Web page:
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The Camino de Santiago (also commonly known as ’The Way of St James’, or ‘El Camino’ in Spanish) is the name given to the pilgrimage routes that start all over Europe, but all lead to the same destination: the Cathedral of Santiago de Compostela in Galicia (Northwest Spain).


By Danny Fernandez

Since moving to Spain in 2011, I had heard many people talking about doing ‘El Camino’, and each of them saying how incredible the experience is (life changing for many). For the past few years, it has been on my ‘to do’ list, and this August, I decided to combine three of my passions (travel, cycling and photography) and see what all the fuss is about!

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The first choice I had to make (although it wasn’t really much of a difficult one) was whether I should walk, or cycle. As a keen cyclist, the choice was simple; I would do a cycle tour. By cycling, it also meant that I could see much more of the coast in a shorter time, and also easily take detours if I wanted to explore the area.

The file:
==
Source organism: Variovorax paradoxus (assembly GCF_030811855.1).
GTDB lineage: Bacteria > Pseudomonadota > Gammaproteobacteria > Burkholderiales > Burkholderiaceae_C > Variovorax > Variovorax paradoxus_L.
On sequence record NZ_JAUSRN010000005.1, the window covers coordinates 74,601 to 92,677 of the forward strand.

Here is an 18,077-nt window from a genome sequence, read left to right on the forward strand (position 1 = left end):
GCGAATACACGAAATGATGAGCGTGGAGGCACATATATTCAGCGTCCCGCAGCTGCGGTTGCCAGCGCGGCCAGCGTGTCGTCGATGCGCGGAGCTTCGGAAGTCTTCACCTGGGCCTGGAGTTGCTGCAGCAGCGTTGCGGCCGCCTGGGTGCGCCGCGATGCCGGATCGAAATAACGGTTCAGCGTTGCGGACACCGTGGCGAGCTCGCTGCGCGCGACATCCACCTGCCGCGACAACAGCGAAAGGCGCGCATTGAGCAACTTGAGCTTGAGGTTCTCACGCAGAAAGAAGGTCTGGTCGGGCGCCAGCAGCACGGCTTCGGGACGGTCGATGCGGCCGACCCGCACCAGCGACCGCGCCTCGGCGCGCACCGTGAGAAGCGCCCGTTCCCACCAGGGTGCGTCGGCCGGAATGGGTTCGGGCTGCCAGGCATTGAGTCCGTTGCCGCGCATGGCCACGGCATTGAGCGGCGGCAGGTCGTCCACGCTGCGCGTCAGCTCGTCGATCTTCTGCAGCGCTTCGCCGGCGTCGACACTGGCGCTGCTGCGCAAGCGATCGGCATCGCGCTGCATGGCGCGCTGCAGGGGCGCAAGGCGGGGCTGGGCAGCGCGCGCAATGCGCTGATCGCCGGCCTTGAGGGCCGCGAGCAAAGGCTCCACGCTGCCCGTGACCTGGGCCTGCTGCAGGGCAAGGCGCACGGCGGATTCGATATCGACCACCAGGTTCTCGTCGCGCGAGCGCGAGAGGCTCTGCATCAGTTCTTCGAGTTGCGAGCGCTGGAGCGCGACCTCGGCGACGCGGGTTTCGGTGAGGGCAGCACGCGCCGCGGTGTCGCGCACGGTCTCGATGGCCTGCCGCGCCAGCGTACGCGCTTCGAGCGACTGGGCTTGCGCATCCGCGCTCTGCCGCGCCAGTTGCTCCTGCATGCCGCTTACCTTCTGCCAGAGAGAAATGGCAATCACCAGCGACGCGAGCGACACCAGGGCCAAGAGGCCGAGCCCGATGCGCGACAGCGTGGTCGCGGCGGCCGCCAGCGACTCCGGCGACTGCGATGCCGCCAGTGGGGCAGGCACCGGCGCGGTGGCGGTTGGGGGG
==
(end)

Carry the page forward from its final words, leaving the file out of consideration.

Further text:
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The second choice that I had to make was which camino to do. It was a toss up between the most popular, but easier and better facilitated route; the Camino Frances, or the more difficult and less crowded Camino del Norte. I decided to do the ‘Camino del Norte’. This is the route which follows the northern coast on Spain. I chose to do this route as I had heard it is the most beautiful but also one of the most difficult routes due to all of the mountains! I decided to start in the beautiful coastal town of Castro Urdiales (50km west of Bilbao), and had approx 17 days to cycle the 780km to Santiago de Compostela.